Home / General / This Day in Labor History: November 22, 1887

This Day in Labor History: November 22, 1887


On November 22, 1887, a group of white vigilantes crushed a Knights of Labor led strike of black sugar workers in the fields around Thibodaux, Louisiana. Fighting back against largest black social movement in the state since the end of Reconstruction, whites killed dozens and perhaps hundreds of black workers, seeking to take control of the racial hierarchy, state politics, and labor relations back from empowered African-Americans.

Slaves had made up the sugar workforce before 1865 and with the failure of Reconstruction to give blacks meaningful rights, the white plantation owners sought to reinstitute conditions as close to slavery as possible. The Louisiana Sugar Planters Association determined to keep wages as low as possible. Workers made about 60 to 65 cents a day, paid in company scrip that kept them dependent upon the white economic structure. But black workers never accepted white attempts to recreate dependence. They fought back in many ways, including by striking. Beginning in 1880, sugar workers engaged in some sort of protest each year over the conditions they faced.

By 1886, the determined struggle of the Louisiana workers attracted the Knights of Labor. Although the Knights would fall into decline after the Haymarket Riot, in 1886 it was at its height and the sugar workers welcomed its organizing expertise and national following. In a world where the American Federation of Labor, founded in that year of 1886, would explicitly exclude black workers (among a lot of others), the Knights being willing to cross racial boundaries is notable and important. Many of the Knights’ local assemblies were segregated, but sometimes they were integrated. With the Knights’ support, worker organizing increased rapidly. A planter wrote in 1886 that employees “are becoming more and more unmanageable. By degrees they are bringing the planter to their way of thinking in regard to how they should work and no telling at what moment there will be a serious move to compel the planter to comply with any request.”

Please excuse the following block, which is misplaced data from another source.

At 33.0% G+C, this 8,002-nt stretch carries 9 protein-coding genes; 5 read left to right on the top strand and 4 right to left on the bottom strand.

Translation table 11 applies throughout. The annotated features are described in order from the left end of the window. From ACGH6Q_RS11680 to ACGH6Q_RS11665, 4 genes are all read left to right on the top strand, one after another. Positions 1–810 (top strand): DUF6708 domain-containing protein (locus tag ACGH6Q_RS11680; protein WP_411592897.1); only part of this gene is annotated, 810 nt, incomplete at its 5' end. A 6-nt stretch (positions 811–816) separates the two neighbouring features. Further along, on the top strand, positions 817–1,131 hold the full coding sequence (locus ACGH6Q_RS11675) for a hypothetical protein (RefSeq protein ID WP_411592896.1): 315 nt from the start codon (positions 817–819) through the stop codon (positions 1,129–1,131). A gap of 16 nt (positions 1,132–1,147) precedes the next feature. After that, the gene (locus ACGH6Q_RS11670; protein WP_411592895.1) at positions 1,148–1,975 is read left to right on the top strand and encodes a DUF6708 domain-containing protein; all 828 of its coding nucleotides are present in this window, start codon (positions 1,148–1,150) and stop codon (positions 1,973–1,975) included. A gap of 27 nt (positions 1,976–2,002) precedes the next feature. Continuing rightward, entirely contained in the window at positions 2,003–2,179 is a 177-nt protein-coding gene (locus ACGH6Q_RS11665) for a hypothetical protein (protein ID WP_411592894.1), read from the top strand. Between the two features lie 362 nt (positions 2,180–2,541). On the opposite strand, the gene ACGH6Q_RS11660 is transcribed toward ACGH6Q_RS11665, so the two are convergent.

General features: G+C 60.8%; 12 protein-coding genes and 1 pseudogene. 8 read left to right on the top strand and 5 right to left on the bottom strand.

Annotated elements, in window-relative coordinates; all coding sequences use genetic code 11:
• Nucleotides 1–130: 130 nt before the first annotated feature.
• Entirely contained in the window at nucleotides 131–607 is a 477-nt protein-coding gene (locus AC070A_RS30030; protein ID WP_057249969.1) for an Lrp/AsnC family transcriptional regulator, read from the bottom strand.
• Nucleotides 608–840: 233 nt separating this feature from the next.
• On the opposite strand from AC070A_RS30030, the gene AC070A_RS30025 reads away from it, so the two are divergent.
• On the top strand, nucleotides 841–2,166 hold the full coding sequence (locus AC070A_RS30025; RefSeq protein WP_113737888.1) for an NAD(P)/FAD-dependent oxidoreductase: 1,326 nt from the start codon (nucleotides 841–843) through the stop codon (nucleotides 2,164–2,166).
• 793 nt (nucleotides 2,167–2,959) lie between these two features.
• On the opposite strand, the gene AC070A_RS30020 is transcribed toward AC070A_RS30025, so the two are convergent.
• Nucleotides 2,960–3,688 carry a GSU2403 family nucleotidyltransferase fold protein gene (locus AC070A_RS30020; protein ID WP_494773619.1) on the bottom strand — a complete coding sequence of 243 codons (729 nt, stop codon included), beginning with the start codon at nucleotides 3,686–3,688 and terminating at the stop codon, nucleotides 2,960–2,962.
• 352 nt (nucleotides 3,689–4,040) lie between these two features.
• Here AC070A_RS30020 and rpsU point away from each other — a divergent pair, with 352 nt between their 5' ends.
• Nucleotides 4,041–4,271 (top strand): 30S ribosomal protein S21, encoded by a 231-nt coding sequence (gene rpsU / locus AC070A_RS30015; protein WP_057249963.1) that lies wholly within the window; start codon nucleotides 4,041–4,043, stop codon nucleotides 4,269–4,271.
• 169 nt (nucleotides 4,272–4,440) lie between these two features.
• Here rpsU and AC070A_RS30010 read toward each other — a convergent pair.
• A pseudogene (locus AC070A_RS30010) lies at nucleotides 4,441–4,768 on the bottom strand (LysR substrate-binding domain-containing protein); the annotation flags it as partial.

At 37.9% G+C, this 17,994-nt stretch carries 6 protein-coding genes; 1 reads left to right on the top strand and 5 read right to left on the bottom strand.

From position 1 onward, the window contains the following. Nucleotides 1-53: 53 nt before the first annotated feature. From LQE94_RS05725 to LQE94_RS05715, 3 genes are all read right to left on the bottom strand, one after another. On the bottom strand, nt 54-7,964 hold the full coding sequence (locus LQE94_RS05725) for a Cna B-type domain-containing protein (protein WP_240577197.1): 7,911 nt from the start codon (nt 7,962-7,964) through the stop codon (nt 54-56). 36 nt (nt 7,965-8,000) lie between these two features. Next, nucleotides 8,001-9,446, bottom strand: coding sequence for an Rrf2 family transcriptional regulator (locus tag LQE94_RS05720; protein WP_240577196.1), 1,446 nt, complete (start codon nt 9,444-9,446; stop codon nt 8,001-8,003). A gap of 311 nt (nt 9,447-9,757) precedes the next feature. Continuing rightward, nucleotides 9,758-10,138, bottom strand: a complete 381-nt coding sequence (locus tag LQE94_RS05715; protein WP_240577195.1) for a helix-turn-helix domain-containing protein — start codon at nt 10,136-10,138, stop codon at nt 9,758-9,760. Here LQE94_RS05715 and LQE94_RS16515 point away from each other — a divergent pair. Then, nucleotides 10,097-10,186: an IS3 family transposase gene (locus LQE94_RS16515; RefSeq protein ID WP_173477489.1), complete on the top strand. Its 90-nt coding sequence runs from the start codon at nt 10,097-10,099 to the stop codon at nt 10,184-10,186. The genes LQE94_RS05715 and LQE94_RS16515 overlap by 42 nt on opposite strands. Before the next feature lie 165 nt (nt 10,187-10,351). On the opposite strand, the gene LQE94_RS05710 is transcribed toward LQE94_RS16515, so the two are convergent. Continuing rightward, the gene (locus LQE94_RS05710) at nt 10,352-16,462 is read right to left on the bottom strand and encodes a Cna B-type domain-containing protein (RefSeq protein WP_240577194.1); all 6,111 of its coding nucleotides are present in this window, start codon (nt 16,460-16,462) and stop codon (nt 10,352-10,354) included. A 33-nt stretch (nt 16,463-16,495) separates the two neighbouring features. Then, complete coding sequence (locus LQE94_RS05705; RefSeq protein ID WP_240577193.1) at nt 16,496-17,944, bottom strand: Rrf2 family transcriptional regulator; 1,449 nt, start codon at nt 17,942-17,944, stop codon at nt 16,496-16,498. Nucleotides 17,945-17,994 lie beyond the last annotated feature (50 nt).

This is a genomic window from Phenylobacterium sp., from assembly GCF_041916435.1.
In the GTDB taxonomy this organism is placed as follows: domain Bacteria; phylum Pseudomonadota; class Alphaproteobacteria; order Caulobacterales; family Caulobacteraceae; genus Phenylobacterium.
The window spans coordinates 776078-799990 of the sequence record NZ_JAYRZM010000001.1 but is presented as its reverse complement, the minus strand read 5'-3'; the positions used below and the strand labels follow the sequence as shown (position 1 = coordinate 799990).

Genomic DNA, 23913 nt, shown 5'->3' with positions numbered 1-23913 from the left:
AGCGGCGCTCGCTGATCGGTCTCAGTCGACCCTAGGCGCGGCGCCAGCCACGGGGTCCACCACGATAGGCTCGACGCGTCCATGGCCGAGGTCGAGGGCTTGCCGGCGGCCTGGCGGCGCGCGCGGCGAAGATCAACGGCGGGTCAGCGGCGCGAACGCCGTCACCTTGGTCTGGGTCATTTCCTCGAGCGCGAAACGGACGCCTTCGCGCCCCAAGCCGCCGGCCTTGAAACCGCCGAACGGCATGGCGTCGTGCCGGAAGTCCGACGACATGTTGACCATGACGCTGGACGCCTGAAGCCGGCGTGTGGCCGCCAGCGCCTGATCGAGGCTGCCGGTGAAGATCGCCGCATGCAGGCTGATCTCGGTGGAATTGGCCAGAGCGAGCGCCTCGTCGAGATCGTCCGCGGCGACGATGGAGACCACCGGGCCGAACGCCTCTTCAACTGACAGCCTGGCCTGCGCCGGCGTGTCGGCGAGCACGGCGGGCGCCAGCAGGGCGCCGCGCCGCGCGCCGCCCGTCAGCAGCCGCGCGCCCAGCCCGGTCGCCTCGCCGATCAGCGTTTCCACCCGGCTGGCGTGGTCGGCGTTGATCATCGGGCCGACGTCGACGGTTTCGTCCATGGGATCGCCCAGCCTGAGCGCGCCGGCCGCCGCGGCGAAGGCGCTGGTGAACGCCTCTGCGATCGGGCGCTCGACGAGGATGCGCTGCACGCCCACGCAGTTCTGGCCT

Boarding House for Sugar Workers, Louisiana

Workers took serious actions as 1887 went on. As early as January, 15 workers went on strike. For instance, a striker named Adam Elles was arrested and charged with preventing Nelson Christian, a black Union veteran, from working. As the summer slid into fall and the harvest season approached, whites became increasingly fearful of mass action. Local newspapers began reminding readers of the horrors of black political action, tying that into larger paranoia of black-on-white violence that southern whites had connected to mobile and empowered black labor going back at least a century.

On October 19, the Knights local in Morgan City met to fashion its list of demands for regional sugar workers. This included a raise to $1.25 a day, biweekly payments, and cash pay instead of the company store scrip. Junius Bailey, a former slave who was now president of the Knights’ joint local executive board, sent a letter to the sugar planters that read, “should this demand be considered exorbitant by the sugar planters…we ask them to submit such information with reason therewith to this board not later than Saturday, Oct. 29 inst. or appoint a special committee to confer with this board on said date.” The sheer existence of such demands and such a letter were outrageous to a white elite who still considered enslavement the rightful status of its labor force.